AUCKLAND, New Zealand — Prosecutors say Kim Dotcom and his colleagues sometimes reveled in their role as “modern-day pirates,” discussed how to thwart the justice system, and joked that a judge would one day realize how “evil” they were.

The much-delayed extradition hearing for Dotcom and three others who owned or helped run the website Megaupload began in Auckland this week in a case that could have broader implications for Internet copyright rules.

Megaupload was shut down by U.S. authorities in early 2012, but not before prosecutors claim it raked in some $175 million, mainly from people who flocked to the site to illegally download movies.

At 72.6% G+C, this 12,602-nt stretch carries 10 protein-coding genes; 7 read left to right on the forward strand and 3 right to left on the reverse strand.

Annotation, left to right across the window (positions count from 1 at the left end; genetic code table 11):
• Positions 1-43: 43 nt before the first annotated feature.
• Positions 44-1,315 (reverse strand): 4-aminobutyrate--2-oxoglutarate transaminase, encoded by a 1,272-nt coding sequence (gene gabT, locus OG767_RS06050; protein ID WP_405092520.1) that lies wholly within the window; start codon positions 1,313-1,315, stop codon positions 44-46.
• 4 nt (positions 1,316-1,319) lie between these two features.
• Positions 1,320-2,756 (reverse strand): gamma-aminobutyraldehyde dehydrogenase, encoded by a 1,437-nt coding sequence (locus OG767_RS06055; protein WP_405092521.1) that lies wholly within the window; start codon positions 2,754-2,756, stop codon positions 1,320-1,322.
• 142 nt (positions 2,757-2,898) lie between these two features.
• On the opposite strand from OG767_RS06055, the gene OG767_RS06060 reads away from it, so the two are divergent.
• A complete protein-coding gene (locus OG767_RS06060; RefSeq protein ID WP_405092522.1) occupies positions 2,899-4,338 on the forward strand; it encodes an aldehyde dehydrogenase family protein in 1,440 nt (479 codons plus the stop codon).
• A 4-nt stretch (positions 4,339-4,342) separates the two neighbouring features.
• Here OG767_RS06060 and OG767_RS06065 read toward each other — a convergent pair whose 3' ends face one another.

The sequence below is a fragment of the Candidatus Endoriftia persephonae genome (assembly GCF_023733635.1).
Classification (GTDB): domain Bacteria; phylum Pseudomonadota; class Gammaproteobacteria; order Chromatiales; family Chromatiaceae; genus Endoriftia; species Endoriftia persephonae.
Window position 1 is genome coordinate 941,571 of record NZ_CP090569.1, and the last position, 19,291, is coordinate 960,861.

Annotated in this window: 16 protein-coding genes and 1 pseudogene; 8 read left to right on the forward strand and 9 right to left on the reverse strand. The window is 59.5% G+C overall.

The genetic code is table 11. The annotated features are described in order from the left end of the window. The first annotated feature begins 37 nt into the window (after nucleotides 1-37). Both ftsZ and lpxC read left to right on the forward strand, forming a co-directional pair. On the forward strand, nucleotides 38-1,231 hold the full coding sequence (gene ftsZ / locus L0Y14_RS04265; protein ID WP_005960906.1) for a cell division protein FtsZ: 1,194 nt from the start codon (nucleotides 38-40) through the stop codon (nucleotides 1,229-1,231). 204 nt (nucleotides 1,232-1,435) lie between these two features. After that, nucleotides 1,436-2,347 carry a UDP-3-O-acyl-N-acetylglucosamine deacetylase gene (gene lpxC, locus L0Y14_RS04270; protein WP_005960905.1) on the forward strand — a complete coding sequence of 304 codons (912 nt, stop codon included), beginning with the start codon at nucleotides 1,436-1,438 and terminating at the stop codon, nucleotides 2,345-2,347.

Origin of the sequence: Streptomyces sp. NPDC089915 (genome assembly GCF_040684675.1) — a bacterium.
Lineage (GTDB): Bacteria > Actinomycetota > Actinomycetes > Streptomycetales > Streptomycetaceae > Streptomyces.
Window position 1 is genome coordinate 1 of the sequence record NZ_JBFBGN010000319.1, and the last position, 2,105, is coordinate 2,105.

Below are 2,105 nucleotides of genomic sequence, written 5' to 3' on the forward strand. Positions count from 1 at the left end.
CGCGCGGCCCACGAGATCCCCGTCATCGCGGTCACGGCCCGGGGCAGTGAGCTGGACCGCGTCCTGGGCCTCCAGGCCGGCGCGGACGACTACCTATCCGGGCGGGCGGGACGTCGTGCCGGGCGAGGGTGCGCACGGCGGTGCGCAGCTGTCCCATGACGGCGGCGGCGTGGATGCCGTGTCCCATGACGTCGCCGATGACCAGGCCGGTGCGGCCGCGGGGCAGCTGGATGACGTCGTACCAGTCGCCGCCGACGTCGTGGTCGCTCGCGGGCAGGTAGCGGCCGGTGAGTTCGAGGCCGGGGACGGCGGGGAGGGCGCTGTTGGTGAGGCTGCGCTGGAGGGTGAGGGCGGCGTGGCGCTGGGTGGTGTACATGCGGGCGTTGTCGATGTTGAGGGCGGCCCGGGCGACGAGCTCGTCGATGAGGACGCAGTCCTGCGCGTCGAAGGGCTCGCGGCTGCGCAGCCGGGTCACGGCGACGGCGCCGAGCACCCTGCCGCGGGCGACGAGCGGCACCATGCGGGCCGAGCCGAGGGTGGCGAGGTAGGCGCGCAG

Dotcom has been listening to the arguments while slowly swiveling in his black leather armchair, a concession by the judge to his bad back. Parked outside the court is a remnant from the high-rolling lifestyle Dotcom long embraced – a black Mercedes SUV with the vanity plate “kim.com.”

Federal authorities have charged Dotcom and the others with conspiracy to commit copyright infringement, racketeering and money laundering. A summary of the U.S. case is being presented by New Zealand lawyers as the U.S. attempts to extradite the men to face trial in Virginia.